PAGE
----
The claims mirror those made before the Cole Royal Commission into the Building and Construction Industry by company representative, Eddie Lombardo.
In that forum, Lombardo alleged the union had tried to use safety issues to push TCB into signing an EBA, and that, eventually, its demands had pushed the company into liquidation.
However, the union accused Lombardo of generating a string of phoenix companies that had left workers, contractors and others out of pocket.
On oath, Lombardo conceded involvement in Ritex Contractors Pty Ltd, Cotec Contractors Pty Ltd, Cotec Administration Pty Ltd, Ritex Holdings Pty Ltd, Cotec Concrete Pty Ltd, Erinmore Holdings Pty Ltd and Hitex Concrete Pty Ltd - all either liquidated or in administration. He had, he agreed, also been a director of other failed companies, including Ricon Construction, Ricon International Holdings and Ricon Design and Construction but had given up those directorships before they went into administration or liquidation.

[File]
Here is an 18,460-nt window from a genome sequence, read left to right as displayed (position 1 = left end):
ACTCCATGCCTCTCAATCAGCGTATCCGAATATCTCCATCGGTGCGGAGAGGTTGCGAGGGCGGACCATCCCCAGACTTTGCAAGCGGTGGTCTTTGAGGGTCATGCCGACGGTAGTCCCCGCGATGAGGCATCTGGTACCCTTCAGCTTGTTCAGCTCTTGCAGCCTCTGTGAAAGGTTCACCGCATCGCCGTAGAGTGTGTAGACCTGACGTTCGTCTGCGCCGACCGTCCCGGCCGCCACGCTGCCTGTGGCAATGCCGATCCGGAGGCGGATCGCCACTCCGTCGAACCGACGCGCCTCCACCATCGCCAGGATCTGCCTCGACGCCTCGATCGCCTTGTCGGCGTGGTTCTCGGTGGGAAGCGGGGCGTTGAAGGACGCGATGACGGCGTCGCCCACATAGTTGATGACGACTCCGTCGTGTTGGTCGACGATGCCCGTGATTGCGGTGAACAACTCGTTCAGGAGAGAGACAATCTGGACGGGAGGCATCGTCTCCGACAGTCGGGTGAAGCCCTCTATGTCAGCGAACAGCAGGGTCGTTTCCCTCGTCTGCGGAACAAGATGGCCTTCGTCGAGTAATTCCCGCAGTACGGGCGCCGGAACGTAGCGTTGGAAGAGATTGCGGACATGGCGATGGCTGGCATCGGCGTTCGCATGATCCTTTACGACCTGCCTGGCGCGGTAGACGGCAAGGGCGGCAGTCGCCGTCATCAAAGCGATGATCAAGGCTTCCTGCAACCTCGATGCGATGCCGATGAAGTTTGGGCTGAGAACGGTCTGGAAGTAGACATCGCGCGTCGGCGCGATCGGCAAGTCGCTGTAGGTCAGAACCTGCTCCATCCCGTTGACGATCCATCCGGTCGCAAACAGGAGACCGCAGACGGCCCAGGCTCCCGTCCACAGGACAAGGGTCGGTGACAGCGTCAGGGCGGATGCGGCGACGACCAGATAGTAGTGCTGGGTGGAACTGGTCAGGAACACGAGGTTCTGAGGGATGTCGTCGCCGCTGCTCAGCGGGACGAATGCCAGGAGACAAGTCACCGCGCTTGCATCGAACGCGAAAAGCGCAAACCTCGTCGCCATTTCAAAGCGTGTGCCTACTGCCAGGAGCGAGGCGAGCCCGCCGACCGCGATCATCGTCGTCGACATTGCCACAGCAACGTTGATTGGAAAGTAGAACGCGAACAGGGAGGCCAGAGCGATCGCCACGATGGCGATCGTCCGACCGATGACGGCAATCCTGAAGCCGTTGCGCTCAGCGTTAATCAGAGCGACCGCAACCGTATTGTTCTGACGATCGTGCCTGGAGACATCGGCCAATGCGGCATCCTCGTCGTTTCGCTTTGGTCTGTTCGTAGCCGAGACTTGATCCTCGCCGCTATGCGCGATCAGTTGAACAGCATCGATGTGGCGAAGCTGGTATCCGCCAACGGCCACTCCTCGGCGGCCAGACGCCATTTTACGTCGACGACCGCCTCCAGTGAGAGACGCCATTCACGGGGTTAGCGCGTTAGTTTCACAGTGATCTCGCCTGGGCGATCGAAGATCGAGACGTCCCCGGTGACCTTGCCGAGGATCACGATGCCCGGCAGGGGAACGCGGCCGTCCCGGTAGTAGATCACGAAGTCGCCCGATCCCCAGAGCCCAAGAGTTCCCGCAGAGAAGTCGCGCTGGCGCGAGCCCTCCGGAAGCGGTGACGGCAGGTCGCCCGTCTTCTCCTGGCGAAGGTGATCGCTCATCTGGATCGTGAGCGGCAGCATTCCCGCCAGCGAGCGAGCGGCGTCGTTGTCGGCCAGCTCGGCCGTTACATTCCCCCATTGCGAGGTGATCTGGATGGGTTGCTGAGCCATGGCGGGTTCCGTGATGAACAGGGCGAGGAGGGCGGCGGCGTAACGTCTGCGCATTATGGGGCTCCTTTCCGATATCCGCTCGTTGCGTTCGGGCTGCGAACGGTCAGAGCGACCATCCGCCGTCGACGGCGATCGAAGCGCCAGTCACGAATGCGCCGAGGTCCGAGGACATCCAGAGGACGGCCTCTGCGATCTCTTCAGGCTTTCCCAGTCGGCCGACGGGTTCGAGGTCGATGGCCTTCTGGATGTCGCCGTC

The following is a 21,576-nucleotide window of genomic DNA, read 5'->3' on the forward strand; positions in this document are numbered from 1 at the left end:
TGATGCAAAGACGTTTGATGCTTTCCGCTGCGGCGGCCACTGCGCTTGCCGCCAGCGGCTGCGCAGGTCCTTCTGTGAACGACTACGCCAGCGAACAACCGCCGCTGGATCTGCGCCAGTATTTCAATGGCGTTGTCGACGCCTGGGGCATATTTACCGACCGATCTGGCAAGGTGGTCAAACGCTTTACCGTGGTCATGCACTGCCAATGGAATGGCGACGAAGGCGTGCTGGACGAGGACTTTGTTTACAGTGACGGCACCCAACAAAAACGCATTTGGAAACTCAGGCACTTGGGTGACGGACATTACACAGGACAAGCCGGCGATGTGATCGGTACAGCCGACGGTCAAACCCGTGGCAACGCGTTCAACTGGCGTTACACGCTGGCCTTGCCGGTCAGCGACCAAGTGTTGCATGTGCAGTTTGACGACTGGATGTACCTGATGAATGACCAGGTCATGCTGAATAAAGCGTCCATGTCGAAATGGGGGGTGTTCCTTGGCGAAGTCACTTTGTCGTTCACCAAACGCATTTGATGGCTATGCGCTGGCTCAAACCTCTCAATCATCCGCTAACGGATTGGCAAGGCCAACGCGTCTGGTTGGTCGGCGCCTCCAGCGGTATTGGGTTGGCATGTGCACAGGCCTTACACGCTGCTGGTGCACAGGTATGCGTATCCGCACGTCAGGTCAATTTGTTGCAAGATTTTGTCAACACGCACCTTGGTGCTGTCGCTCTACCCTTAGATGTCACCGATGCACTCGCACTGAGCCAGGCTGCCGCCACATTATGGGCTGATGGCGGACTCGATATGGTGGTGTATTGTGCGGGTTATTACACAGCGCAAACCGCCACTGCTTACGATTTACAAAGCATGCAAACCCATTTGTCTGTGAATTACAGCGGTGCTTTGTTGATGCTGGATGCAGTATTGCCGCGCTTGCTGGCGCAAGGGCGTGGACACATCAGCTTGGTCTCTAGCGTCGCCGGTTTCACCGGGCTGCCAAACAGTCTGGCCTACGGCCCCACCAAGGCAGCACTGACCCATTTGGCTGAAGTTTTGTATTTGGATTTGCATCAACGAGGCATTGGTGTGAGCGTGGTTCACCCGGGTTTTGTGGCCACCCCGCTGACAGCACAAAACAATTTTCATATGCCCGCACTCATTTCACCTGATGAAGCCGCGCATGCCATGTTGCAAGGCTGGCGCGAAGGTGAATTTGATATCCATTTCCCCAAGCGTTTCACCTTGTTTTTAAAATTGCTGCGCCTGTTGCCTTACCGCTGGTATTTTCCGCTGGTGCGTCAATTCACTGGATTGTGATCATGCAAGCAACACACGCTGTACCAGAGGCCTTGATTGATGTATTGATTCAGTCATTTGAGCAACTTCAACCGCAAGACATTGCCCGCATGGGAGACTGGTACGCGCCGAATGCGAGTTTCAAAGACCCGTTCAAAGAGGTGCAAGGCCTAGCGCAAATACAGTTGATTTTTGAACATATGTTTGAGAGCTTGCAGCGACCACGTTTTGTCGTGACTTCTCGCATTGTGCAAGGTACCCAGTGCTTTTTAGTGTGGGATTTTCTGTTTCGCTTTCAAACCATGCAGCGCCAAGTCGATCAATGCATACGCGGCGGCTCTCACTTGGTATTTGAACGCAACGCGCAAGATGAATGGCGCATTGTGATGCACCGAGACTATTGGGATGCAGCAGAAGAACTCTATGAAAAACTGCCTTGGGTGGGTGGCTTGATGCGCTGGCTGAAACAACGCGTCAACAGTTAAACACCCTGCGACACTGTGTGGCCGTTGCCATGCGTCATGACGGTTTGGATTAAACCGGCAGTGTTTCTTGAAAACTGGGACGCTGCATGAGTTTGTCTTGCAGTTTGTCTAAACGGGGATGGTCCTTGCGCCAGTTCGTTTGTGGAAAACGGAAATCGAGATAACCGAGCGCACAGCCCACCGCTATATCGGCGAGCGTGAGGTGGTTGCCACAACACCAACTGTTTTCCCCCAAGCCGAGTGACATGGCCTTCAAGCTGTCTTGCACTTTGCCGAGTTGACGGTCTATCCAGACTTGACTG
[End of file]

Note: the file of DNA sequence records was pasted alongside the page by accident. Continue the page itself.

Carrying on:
Lombardo agreed he had been barred from being a company director in 1996.
His sensational allegations led a former employee, Mohammad Ali, to furnish a statutory declaration in which he said that, around 1996, he was asked to become a director of companies associated with Lombardo.
"From what I had been told," the recent arrival from India wrote, "I believed that becoming a director was an honour, a sign of respect ...
"I continued to perform my duties as an estimator for the company ... my salary remained unchanged ...I took no part in the management of the company at any time."
Ali said that on August 6, 1999, he had been personally served with a bankruptcy notice, relating to an unpaid company tax bill of $292,514.64, arising from his time as a "director" of Lombardo's companies.